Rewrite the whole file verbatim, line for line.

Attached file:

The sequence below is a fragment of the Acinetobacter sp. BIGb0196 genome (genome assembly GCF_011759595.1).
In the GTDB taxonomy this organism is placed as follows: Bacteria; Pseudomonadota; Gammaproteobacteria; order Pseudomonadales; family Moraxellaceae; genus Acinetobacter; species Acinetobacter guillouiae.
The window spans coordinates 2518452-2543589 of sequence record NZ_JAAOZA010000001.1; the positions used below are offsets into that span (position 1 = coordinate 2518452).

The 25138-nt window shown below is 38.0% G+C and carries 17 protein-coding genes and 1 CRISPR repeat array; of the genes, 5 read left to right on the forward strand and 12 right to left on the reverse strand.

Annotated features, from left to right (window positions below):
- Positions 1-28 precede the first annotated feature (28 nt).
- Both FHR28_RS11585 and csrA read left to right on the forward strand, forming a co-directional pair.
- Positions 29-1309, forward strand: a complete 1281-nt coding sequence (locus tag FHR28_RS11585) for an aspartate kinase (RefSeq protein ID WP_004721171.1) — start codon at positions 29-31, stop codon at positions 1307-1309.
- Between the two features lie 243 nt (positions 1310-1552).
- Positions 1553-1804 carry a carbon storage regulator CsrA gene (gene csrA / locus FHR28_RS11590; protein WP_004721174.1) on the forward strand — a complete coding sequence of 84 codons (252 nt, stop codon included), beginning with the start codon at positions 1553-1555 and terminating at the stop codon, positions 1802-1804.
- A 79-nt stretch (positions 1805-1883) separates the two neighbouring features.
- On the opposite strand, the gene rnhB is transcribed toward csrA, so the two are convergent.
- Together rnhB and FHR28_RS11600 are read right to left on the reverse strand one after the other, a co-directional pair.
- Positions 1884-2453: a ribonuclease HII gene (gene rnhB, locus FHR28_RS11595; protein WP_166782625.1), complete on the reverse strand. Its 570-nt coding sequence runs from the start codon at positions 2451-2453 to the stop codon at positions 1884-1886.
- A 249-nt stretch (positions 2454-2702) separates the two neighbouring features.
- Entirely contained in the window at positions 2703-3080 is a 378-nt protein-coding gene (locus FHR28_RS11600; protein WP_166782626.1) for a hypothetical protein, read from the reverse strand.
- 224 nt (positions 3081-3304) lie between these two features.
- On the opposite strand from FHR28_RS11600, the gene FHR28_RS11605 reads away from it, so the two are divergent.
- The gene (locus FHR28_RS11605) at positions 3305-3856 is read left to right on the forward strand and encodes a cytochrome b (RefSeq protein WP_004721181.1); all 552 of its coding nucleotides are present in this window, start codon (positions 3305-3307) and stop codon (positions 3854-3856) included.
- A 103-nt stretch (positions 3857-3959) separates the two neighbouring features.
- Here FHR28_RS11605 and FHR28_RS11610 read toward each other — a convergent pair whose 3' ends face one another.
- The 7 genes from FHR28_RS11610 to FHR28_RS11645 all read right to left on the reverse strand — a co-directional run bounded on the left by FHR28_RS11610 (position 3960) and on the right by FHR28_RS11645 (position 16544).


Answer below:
The sequence below is a fragment of the Acinetobacter sp. BIGb0196 genome (genome assembly GCF_011759595.1).
In the GTDB taxonomy this organism is placed as follows: Bacteria; Pseudomonadota; Gammaproteobacteria; order Pseudomonadales; family Moraxellaceae; genus Acinetobacter; species Acinetobacter guillouiae.
The window spans coordinates 2518452-2543589 of sequence record NZ_JAAOZA010000001.1; the positions used below are offsets into that span (position 1 = coordinate 2518452).

The 25138-nt window shown below is 38.0% G+C and carries 17 protein-coding genes and 1 CRISPR repeat array; of the genes, 5 read left to right on the forward strand and 12 right to left on the reverse strand.

Annotated features, from left to right (window positions below):
- Positions 1-28 precede the first annotated feature (28 nt).
- Both FHR28_RS11585 and csrA read left to right on the forward strand, forming a co-directional pair.
- Positions 29-1309, forward strand: a complete 1281-nt coding sequence (locus tag FHR28_RS11585) for an aspartate kinase (RefSeq protein ID WP_004721171.1) — start codon at positions 29-31, stop codon at positions 1307-1309.
- Between the two features lie 243 nt (positions 1310-1552).
- Positions 1553-1804 carry a carbon storage regulator CsrA gene (gene csrA / locus FHR28_RS11590; protein WP_004721174.1) on the forward strand — a complete coding sequence of 84 codons (252 nt, stop codon included), beginning with the start codon at positions 1553-1555 and terminating at the stop codon, positions 1802-1804.
- A 79-nt stretch (positions 1805-1883) separates the two neighbouring features.
- On the opposite strand, the gene rnhB is transcribed toward csrA, so the two are convergent.
- Together rnhB and FHR28_RS11600 are read right to left on the reverse strand one after the other, a co-directional pair.
- Positions 1884-2453: a ribonuclease HII gene (gene rnhB, locus FHR28_RS11595; protein WP_166782625.1), complete on the reverse strand. Its 570-nt coding sequence runs from the start codon at positions 2451-2453 to the stop codon at positions 1884-1886.
- A 249-nt stretch (positions 2454-2702) separates the two neighbouring features.
- Entirely contained in the window at positions 2703-3080 is a 378-nt protein-coding gene (locus FHR28_RS11600; protein WP_166782626.1) for a hypothetical protein, read from the reverse strand.
- 224 nt (positions 3081-3304) lie between these two features.
- On the opposite strand from FHR28_RS11600, the gene FHR28_RS11605 reads away from it, so the two are divergent.
- The gene (locus FHR28_RS11605) at positions 3305-3856 is read left to right on the forward strand and encodes a cytochrome b (RefSeq protein WP_004721181.1); all 552 of its coding nucleotides are present in this window, start codon (positions 3305-3307) and stop codon (positions 3854-3856) included.
- A 103-nt stretch (positions 3857-3959) separates the two neighbouring features.
- Here FHR28_RS11605 and FHR28_RS11610 read toward each other — a convergent pair whose 3' ends face one another.
- The 7 genes from FHR28_RS11610 to FHR28_RS11645 all read right to left on the reverse strand — a co-directional run bounded on the left by FHR28_RS11610 (position 3960) and on the right by FHR28_RS11645 (position 16544).